Sale 100 preface

Tuesday, 03 July 2012

Jim Noble & Mark Freehill. Sale 1, 1977.

Welcome to our one hundredth sale, a milestone for our company, now in its thirty seventh year. We have chosen to hold the sale in Sydney in order to commemorate the event because the first sale was held in Sydney in October 1977. The July or winter sale has always been held in Melbourne since its inception in 1982. How things and people have changed since that first catalogue which was printed at John Gartner’s Hawthorn Press by the letter press method in Melbourne and the photos were done by my brother in Perth. Look carefully at the photo of yours truly (then just 31) holding that first catalogue beside Mark Freehill, a colleague, first assistant and friend; we are both standing in front of the Bellevue Hill (and first) house that I had bought only a few months earlier and were on our way to the auction the morning of the sale.

To all of you who attended those early auctions a special warm welcome for your loyalty and support. We have tried to make this sale attract the widest range of collectors and careful perusal of the catalogue will show we have gone a long way to achieving this.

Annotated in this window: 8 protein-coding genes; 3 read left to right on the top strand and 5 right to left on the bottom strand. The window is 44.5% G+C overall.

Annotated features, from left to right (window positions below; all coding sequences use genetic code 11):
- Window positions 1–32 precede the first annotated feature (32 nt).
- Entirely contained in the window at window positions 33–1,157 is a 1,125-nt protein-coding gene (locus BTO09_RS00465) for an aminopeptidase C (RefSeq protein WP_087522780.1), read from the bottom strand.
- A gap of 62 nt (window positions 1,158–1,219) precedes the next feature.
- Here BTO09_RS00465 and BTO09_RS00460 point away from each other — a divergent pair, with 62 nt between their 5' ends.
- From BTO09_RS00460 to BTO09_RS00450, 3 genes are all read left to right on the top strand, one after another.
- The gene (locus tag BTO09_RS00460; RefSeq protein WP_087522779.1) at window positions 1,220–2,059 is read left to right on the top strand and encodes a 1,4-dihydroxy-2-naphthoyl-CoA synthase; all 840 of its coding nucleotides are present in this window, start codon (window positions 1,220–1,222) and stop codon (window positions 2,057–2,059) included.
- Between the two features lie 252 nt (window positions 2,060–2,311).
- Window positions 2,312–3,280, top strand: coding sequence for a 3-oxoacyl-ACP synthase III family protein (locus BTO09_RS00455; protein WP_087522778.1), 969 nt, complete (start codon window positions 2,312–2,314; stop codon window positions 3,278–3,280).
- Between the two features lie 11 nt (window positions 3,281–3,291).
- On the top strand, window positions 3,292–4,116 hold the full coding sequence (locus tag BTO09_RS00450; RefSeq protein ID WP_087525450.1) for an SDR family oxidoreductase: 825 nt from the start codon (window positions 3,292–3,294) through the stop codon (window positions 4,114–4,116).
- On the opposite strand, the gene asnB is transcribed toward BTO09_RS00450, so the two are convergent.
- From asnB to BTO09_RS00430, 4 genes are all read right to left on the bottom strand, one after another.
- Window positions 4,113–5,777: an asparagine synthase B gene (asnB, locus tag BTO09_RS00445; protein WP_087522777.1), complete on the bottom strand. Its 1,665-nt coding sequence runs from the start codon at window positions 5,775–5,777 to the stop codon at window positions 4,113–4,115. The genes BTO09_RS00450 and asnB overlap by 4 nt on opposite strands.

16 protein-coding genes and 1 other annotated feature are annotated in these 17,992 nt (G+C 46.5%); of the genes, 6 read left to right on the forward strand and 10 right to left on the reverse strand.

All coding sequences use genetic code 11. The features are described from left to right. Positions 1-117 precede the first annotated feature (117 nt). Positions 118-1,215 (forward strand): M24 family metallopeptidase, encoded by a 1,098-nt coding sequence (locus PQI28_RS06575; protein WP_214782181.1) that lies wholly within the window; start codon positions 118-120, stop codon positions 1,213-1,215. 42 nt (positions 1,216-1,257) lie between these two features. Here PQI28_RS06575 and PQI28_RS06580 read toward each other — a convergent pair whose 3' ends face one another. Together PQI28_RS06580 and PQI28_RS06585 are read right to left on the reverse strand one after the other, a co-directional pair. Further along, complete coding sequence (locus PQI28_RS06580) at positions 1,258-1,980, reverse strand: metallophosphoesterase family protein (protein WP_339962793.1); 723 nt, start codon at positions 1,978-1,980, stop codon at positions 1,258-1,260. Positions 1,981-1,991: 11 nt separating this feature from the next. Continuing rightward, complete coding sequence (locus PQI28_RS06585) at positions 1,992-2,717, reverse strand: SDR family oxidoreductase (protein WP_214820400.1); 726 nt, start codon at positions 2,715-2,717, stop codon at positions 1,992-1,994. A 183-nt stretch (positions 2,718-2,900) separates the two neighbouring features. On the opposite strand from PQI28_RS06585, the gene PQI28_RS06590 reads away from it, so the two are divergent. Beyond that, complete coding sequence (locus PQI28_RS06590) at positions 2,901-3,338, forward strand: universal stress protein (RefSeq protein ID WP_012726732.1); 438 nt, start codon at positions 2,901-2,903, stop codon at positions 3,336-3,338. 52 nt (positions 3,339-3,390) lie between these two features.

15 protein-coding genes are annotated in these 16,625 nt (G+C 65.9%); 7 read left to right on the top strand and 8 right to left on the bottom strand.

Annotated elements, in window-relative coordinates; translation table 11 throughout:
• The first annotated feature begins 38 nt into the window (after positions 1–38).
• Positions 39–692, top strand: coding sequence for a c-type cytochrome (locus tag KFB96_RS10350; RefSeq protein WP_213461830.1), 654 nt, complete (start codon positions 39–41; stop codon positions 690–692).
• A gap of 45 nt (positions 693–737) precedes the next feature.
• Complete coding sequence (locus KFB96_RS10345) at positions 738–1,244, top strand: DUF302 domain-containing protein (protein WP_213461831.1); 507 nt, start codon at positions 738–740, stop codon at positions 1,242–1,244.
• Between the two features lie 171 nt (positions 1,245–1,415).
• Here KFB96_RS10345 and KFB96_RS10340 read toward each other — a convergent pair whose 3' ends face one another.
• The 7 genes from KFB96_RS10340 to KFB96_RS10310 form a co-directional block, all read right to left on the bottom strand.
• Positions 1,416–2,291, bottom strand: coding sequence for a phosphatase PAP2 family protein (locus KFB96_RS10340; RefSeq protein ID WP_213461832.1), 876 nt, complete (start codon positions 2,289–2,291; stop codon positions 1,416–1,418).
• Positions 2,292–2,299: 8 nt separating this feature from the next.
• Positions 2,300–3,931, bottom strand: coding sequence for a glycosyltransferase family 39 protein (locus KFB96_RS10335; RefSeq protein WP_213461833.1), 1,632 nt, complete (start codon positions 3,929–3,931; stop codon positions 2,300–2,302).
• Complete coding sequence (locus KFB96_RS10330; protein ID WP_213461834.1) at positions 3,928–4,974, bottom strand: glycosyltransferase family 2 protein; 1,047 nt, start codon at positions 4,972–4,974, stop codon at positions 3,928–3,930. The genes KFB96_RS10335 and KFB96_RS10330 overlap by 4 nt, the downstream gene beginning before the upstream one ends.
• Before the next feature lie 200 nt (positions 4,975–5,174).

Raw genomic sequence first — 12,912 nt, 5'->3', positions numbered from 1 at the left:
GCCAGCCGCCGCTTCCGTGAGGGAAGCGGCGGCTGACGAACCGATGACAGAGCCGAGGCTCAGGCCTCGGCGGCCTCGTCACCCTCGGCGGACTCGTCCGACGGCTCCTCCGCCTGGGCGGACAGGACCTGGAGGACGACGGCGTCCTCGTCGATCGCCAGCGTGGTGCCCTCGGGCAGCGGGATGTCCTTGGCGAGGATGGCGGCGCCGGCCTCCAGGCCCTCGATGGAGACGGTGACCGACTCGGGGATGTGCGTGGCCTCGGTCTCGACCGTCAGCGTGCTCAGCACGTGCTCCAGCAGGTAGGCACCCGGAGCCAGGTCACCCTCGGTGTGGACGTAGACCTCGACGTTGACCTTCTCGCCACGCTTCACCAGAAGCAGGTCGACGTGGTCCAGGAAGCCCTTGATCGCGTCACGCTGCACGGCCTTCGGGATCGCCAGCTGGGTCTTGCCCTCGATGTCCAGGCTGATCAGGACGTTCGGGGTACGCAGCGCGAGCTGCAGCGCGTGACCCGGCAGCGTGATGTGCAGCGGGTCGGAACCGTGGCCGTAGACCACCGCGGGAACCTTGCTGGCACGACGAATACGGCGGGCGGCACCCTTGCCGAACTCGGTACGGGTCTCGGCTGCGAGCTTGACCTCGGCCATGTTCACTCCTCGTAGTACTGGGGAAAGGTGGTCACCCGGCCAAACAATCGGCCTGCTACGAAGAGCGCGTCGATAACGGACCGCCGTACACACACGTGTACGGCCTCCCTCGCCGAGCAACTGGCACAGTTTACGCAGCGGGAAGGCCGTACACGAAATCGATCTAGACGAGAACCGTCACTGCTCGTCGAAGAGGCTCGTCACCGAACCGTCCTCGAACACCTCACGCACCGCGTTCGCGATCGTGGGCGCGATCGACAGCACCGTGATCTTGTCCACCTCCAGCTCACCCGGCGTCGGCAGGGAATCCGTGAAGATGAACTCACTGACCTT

Highlights of this sale are many, a few worth mentioning are the very fine NSW holey dollar and the good very fine NSW fifteen pence or dump acquired by the owner at much earlier sales in the mid 1980s, together with a choice Adelaide pound and Sydney mint half sovereigns of 1856 and 1857. The Australian Commonwealth coins, banknotes and stamps together with British halfcrowns all collected by the late J.B Brooks of Victoria are to be found in different sections of the catalogue. In patterns and proofs there is a Sydney Mint two pounds 1887 for the then Queens’s Jubilee, a 1920 pattern square penny, a proof 1927 Canberra florin, proof 1935 penny and halfpenny and proof 1937 crown. New Zealand’s rarest coin, the pattern shilling 1933, makes a rare appearance on the market. Two important West Indies ‘holey dollars’ namely a British Guiana three guilders and a St Vincent twelve bitts and a Guernsey crown of 1809 head up the British colonial coins.

In the banknotes there are many stand out items in the private bank issues including Dr Mira’s early currency notes, the CBC of Sydney specimen notes and the Queensland Treasury notes 1866-1867.  The commonwealth bank cheque no1, which we sold in Sale 1 makes a re-appearance on the dawn of the centenary of its issue.

In world banknotes mention should be made of a significant collection of Indian currency.

In ancient coins the highlight is the offering of an Ides of March denarius of Brutus the first and only example seen in auction in Australia. 

The opportunities presented in this sale should not be missed, especially in these uncertain financial times. We look forward to seeing you at the pre-sale viewing and the sale. We would also like to wish all of our clients continued success and we will be happy to provide any assistance required. 

Jim Noble


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